• All of us can take photos in public locations even of other people. You can even sell photos of someone else’s kid as art pieces despite what an officer once tried to tell me at a public park. This though is a question of courtesy more than law.
  • Many states only require 1 party consent to record conversations

AssemblE

One could argue that our nation borne out of the violence of public assembly and protest. Most historians would even agree that events like the Boston Massacre and the Boston Tea Party included items thrown at soldiers and vandalism of property. That seems reminiscent of some modern protests that are railed against. That’s not to say those acts aren’t illegal, but they are in line with other historic American events. And on the right side of the law is not necessarily on the right side of history. MLK and John Lewis were legally exercising their right to assemble on the Edmund Pettus bridge when the figures tasked with executing the law violently assaulted them. And that was mirrored throughout the civil rights movement with arrests at lunch counters and on busses. In decades prior women were arrested protesting in front of the Triangle Shirtwaist Factory while legally protesting working conditions. And only after 146 people died in 1911 due to those conditions did America have the stomach to change those working laws.

Boston Massacre and Bloody Sunday

So this freedom is innately tied to free speech as people generally gather to speak about or protest an issue. At the same time the the Triangle garment workers protested there were simultaneous protests for women’s suffrage as well as socialism (tied heavily to the worker’s movement). People also gather for a wide array of other issues that can be limited sometimes, like in a pandemic. But I’ll discuss the limitations later. In a modern context this can include events like the Women’s March or the ‘Liberate Minnesota’ rally. It can also be going to church, a club meeting, or a game night with friends.

Now as protesters are being dispersed, teargassed, beaten we are reminded of the past. Where can we legally march? Do we need a permit? That depends really. Yes, city’s can set ordinances for large gatherings, but spontaneous responses to current events can supersede that. Also the government can’t make the fees or permits overly burdensome. So requiring millions in insurance must have exemptions. Here are some key assembly right you have.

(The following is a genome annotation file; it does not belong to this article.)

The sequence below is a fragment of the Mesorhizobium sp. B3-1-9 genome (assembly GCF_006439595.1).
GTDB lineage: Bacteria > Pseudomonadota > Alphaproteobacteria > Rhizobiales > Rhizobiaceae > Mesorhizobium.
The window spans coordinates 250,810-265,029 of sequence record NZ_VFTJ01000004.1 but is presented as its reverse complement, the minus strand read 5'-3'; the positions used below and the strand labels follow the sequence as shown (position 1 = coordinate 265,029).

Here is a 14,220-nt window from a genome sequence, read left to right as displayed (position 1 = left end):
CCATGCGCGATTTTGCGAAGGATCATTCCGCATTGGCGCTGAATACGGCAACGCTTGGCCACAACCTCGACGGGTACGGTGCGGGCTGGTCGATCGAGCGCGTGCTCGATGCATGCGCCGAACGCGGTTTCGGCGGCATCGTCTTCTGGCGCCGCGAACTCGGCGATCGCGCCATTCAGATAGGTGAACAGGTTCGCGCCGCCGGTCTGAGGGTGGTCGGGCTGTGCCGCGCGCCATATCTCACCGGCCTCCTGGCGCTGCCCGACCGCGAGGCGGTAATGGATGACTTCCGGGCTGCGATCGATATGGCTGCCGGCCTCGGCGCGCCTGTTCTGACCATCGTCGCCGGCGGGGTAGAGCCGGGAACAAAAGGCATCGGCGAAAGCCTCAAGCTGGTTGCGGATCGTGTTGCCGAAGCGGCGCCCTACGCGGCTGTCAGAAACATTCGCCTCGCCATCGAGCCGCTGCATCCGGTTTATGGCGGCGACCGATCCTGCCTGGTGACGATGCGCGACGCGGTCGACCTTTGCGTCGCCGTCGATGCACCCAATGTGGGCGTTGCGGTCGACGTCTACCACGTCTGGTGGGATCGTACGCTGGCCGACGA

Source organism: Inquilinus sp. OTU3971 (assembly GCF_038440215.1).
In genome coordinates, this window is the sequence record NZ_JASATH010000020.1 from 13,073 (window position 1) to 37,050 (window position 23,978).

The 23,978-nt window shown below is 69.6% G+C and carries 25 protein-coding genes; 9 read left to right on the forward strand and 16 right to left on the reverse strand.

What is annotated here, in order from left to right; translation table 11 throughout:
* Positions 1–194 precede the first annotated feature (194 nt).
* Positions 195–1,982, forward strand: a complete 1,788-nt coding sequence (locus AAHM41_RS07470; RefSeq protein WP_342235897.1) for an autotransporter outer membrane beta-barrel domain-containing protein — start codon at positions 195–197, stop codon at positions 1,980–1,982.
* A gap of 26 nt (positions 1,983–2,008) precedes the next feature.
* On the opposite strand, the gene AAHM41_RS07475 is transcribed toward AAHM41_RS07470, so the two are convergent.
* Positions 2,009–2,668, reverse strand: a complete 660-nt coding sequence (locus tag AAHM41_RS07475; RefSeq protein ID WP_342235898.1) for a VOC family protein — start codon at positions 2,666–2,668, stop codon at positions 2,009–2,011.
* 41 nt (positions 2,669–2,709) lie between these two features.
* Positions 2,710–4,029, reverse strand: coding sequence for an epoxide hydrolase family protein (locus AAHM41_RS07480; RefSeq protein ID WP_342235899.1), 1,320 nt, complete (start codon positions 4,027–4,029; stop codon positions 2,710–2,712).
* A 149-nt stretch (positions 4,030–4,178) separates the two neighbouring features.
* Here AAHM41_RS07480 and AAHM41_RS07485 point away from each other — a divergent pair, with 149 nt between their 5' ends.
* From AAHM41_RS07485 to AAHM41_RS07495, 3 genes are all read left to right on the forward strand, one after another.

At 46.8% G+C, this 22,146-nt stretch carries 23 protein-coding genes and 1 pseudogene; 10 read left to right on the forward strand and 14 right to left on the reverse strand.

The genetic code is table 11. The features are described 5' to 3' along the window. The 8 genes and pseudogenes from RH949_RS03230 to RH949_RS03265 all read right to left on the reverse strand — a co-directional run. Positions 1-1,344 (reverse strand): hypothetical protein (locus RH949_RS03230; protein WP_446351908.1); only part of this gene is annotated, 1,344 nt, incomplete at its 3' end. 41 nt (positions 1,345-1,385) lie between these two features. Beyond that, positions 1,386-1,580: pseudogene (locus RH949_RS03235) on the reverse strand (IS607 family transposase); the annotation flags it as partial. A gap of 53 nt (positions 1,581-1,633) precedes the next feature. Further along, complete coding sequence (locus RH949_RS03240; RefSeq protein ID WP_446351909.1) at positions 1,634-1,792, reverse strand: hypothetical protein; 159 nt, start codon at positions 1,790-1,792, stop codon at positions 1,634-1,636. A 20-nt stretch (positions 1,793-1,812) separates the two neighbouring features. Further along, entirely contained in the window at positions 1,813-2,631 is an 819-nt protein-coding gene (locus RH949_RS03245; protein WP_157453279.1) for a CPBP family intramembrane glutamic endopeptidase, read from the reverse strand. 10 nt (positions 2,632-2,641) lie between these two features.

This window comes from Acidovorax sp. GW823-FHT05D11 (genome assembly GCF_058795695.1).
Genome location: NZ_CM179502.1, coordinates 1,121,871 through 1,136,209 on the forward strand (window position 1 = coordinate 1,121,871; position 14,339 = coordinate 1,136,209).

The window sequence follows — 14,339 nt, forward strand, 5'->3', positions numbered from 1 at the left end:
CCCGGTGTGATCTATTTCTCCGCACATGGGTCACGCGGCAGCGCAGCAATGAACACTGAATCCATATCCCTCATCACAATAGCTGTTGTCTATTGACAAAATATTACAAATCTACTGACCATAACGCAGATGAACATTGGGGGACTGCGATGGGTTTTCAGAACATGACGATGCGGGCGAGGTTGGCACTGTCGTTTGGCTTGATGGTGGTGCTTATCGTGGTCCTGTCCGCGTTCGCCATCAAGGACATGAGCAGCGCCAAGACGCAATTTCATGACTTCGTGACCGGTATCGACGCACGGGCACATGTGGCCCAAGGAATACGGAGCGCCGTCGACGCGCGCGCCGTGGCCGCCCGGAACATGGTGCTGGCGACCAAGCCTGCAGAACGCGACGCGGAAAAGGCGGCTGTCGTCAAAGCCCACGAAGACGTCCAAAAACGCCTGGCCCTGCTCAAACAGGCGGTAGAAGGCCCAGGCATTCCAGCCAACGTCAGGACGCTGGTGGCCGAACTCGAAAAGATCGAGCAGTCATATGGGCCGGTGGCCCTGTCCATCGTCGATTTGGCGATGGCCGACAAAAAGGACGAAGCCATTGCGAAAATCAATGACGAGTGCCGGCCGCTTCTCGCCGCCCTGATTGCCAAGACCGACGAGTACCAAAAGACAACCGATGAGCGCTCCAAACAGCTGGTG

• Public squares are free from most restrictions
  • Government cannot limit the size – Housing Works, Inc. v. Safir (2000)
  • Private property can sometimes be legally open to protest – Marsh v. State of Ala., (1946)

Petition

ResistBot text messages

It is important to note that that though assembly and petition were originally thought of as independent that changed after U.S. v. Cruikshank (1876), incidents surrounding a racist massacre in Louisiana (it seems like there’s been a lot of those in American history), showed the two rights were related. You could also argue most of these freedoms are interconnected which is perhaps why they are all in one Amendment. But I split it here for clarity. So send your problems to your leaders. Now you can even d it with ResistBot.

  • You can’t be forced to share the names of attendees – Bates v. Little Rock (1960)
  • Your petitions can address injustice by the very government that would stop it – NAACP v. Button (1963)
  • Governments can’t disperse a legally marching crowd – Edwards v. SC (1963), Cox v. Louisiana (1965)
  • States can’t stop people circulating petitions – Meyer v. Grant (1988)
  • Petition circulators don’t have to be registered voters, wear name badges, or disclose information about themselves – Buckley v. American Constitutional Law Foundation (1999)

What It Doesn’t

So it’s clear that any time a person exercises of one of these freedoms impedes someone else’s it’s likely to cause a legal conflict. A lot of people famously remember the catchphrase about of not being able to shout fire in a crowded theatre from Oliver Wendell Holmes, Jr.. But Christopher Hitchens argued that Holmes was wrong as he argued that same idea while he was limiting free speech when there was a genuine “fire in our democratic institutions”. There are times that is obvious, but when it isn’t the courts become involved.

Bart Simpson writing the 1st Amendment doesn't cover burping on a chalkboard